I was lucky to have my babies at home, the most likely place to ‘succeed’ with a natural birth, and had total confidence in the doctor (first baby) and midwife (second) who’d between them delivered thousands safely. That was key, as was not being moved (avoiding the fight, flight and freeze response to stress) and keeping warm and undisturbed. In case of need, a hospital was ten minutes away.

I remember after my first labour pains in the early hours sleeping fitfully between contractions till mid-morning, when thinking it was all a false alarm, I got up.  I was already in transition and baby was on its way out. Supported from behind with gravity helping me, feeling as if I was pushing out a big stone, I gave birth to my 7Ib 12oz son.

Fear was not an issue; the exhilaration eclipsed any subsequent memory of the pain as the body’s natural endorphins weighed in.

I know that such optimal conditions for a natural childbirth are rarely provided by the NHS.

That’s why previous campaigns for natural childbirth – endless lectures on how to give birth without drugs or medical intervention – are irresponsible. Neither the NHS nor RCM seem to understand the most basic requirements: that reliability, and continuity of care and the confidence of the mother-to-be, are critical to natural birth.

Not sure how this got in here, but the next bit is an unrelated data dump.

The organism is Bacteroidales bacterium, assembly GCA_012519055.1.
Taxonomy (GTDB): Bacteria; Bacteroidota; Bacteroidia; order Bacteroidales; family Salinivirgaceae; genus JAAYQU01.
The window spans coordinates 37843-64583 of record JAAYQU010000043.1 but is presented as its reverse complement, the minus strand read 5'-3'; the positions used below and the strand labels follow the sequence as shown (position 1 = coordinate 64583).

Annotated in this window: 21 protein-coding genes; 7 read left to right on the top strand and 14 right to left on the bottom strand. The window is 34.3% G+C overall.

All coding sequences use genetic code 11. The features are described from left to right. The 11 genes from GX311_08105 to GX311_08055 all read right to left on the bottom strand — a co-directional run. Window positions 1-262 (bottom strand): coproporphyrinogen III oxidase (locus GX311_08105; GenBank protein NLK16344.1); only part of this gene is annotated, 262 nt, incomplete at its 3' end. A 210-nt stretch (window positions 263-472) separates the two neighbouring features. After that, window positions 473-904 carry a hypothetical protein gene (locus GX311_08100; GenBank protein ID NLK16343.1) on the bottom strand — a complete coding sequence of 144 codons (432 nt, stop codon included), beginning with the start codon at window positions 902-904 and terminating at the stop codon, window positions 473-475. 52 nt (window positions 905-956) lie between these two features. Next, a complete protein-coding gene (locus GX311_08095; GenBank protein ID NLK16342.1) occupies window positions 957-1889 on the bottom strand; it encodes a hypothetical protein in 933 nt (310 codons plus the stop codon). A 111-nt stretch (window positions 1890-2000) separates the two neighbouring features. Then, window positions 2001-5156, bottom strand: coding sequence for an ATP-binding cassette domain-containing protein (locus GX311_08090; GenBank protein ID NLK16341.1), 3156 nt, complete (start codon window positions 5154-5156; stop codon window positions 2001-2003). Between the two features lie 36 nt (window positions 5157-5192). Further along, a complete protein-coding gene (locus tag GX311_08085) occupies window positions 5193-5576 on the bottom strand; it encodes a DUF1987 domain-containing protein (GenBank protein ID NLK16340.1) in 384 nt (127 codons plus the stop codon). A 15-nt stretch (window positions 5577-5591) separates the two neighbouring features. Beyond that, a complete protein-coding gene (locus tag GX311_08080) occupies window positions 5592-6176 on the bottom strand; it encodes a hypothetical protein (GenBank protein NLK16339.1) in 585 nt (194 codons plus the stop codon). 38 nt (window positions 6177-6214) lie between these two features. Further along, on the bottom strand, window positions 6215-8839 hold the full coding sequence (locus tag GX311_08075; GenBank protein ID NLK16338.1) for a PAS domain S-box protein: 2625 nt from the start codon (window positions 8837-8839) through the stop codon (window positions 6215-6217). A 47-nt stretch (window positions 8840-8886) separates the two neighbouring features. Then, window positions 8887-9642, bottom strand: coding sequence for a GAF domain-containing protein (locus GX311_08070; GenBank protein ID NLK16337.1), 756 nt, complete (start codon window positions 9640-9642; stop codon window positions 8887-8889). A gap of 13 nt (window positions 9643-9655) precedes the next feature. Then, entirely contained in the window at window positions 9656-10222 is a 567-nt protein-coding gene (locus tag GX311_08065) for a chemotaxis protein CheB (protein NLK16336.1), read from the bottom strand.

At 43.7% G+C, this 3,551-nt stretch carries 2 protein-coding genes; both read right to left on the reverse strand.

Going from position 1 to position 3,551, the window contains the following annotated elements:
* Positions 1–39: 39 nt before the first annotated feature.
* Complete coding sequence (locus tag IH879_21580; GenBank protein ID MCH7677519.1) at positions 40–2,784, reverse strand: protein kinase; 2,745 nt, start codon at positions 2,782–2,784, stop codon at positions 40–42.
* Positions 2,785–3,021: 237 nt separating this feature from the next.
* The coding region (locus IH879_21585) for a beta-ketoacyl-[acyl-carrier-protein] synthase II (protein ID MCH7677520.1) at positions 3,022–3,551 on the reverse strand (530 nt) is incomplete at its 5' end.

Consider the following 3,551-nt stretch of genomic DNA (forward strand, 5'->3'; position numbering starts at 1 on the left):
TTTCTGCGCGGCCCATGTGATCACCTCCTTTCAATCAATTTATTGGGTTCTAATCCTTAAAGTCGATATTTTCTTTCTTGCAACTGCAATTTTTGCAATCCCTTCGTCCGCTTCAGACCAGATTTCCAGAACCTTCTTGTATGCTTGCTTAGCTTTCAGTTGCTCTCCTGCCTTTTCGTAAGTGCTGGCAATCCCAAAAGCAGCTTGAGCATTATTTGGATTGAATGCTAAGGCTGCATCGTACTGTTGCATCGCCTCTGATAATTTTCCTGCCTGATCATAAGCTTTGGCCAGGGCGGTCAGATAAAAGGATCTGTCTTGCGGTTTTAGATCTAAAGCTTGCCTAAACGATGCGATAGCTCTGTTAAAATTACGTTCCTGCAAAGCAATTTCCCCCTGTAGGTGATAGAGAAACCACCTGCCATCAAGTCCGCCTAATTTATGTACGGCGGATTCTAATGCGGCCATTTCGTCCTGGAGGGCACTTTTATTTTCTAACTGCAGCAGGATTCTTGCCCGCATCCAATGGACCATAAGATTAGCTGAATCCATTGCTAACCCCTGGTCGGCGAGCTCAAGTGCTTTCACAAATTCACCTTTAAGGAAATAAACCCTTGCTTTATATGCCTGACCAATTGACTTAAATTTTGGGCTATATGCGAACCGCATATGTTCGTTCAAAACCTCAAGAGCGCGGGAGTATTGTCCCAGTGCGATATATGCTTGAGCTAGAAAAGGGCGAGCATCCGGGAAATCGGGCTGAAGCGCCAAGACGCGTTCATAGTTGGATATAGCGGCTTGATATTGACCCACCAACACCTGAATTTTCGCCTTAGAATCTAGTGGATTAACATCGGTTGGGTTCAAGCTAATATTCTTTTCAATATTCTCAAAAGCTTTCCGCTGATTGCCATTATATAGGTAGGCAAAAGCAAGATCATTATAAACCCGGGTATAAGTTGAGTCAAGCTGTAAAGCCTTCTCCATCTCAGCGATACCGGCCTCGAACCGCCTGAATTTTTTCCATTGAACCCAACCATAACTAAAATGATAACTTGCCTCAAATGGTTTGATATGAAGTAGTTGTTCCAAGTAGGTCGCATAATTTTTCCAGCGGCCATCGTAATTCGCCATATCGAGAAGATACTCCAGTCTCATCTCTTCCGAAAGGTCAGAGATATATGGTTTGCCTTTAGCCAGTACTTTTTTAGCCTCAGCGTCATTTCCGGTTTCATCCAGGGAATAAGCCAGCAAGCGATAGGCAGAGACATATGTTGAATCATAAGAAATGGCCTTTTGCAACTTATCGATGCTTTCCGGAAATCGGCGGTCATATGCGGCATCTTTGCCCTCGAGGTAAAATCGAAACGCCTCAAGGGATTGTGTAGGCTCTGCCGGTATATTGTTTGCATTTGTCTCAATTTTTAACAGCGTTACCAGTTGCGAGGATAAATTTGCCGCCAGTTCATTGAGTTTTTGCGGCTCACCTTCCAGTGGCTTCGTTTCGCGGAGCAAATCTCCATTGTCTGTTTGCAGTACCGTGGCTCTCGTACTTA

The current inadequate system and conditions could not be better designed to raise levels of anxiety and fear.

At the same time, mums-to-be have never had so little reproduction experience and knowledge to fall back on. There is no antidote to this narrative. The birth rate is declining. Western women are having their babies ever later. They no longer inhabit a domestic sphere in which they can share and pass on their birth lore. Rather, they inhabit a world of work which, influenced by feminist orthodoxy, encourages them to relegate maternity and turn their backs on all things maternal. You could say they have been severed from nature and all but indoctrinated out of their reproductive role, responsibilities and knowledge.

It is as though Western society has forgotten how to give birth.

I fear in this modern ‘anti-nature’ cultural context, the Facebook, Googling ‘snowflake’ generation of young women have never been less equipped to handle what is a normal, and should be, a natural process. Clever and entitled they may be, but confronted with the unknown of childbirth I suspect many are terrified.

Afterwards, hurt physically and emotionally, they blame their ‘female failure’ (yes, they still want and need to be women) on the very concept of a natural birth. It is a deceit they say. Of course it is not.

It is ironic that 70 years on from Beveridge, in this oh-so-progressive world, ignorance and fear more than ever stand in the way of normal – happy and healthy – births that do give the best start in life.

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Kathy Gyngell
Kathy Gyngell
Kathy is Editor of The Conservative Woman. She is @kathygyngelltcw on GETTR and is back on Twitter.